Estate Planning

Before You Pack Your Swimsuit. . .

Haley B. Bybee —

With most of the world finally back open to visitors, people are more eager to travel than ever before. Whether you are planning an African safari, a Caribbean cruise, or the ultimate Patagonia adventure, your pre-travel checklist should always include a review of your estate plan and related documents. So, before you pack your swimsuit for your next vacation, follow the steps outlined below.

  1. Call Your Estate Planning Attorney. Often, clients wait until the week before their trip to contact their attorneys about putting together an estate plan. Although it is possible to prepare and execute a set of estate planning documents within a week, it is preferable to give yourself time to consider your estate planning options and make thoughtful decisions. Depending on the complexity of your estate plan, it could take anywhere from weeks to months to complete your plan. For that reason, as soon as your book your trip (or well before you book your trip), give your attorney a call to discuss your estate plan.
  2. Review or Execute a Power of Attorney and Healthcare Proxy and Discuss with Your Agents. Clients are sometimes surprised to know that their “estate plans” include documents that are effective during their lifetimes. Financial Powers of Attorney and Healthcare Proxies allow you to name an agent who may make financial decisions and healthcare decisions, respectively, on your behalf. These documents are often coupled with a Living Will and Health Insurance Portability and Accountability Act (“HIPAA”) Authorization, which will guide your agents in their decision making and give them access to essential information about your health. Before you embark on your next voyage, you should not only execute these documents but also advise your designated agents of your travel plans, your banking information, healthcare wishes and, crucially, where the original documents are located. You may also wish to send copies of the documents to your agents. In the unlikely event of an accident, your agents should be ready to act and know where to find your Power of Attorney, Healthcare Proxy, Living Will, and HIPAA Authorization.
  3. Name Guardians for Your Minor Children. Whether you are bringing your children with you or traveling solo, you should name a guardian for your minor children in your Will or in a separate document. If you fail to name a guardian for your children, after your death a court will independently select a guardian. When selecting a guardian, it is important that you discuss the decision with your child’s other parent[1] and the potential guardian. You may also include special language in your Will expressing your wishes about your child’s schooling, extracurricular activities, and general care. In addition, you may give the named guardian specific funds that may be used to renovate the guardian’s home to allow your children to comfortably live with him or her. It is recommended you revisit your guardianship designations before your vacation and every few years to ensure that the named guardian is still willing and capable of caring for your minor children.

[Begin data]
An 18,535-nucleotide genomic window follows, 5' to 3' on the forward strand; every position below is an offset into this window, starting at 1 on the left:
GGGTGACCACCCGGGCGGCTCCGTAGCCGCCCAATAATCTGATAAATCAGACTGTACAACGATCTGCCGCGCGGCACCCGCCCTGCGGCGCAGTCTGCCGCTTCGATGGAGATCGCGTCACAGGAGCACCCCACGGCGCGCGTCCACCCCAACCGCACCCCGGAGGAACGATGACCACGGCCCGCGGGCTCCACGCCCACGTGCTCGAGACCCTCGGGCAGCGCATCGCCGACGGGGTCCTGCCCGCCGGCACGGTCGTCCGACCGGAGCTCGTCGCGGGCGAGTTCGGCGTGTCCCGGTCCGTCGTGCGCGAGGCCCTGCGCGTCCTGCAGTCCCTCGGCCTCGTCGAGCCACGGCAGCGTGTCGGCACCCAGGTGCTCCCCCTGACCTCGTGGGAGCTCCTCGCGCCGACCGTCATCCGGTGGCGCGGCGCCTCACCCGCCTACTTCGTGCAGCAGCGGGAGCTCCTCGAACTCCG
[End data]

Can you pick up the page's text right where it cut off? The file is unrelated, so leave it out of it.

4. Sign Your Will and Trust. Wills and trusts are the backbone of every estate plan. They contain instructions that direct the disposition of your assets. Trusts are a particularly useful tool for avoiding probate and reducing administrative burdens in the administration of your estate. Clients generally have an idea about how they would like their assets to be distributed upon death but sometimes have difficulty determining who to name as beneficiaries if none of their descendants or close relatives survive them. Clients frequently name charities or their “heirs-at-law” (i.e., closest living relatives) as so-called “contingent beneficiaries.” Although it is unlikely that contingent beneficiaries will ever benefit from your estate, it is important to identify them in your estate plan, especially when the entire family is going on vacation together. For instance, consider the Steinberg family, late of Scarsdale, New York, who were all killed in a plane accident in Costa Rica on December 31, 2017.
  5. Tell Your Friends and/or Family Where to Find Your Documents. After taking the time to prepare and sign your estate planning documents, it is crucial you advise your friends or family where to find such documents. Copies of some documents may be accepted by some institutions, but it is important that your friends or family know where originals are kept. It is also important that your documents are accessible to your friends or family. For example, your friends or family may not have access to your safety deposit box. For that reason, we always recommend that your attorney keep an original set of your documents, and you give your attorney’s contact information to your friends or family.

Ultimately, completing your estate plan before you leave town will allow you to know that (1) someone trustworthy will be making decisions on your behalf in the event of an accident and (2) your loved ones are taken care of in the event of your death. So, before you pack your swimsuit to go scuba diving at the Great Barrier Reef, swimming with the sharks in the Maldives, or relaxing with a drink on the beach in the Seychelles, give the Tax, Benefits, and Private Client practice group at Blank Rome a call.

[1] It is strongly encouraged for both parents to name the same guardians in their Wills as the Will of the second parent to die will control who is appointed as guardian. This is typically not a concern for parents who are in an intact marriage, but issues may arise when parents are separated or divorced.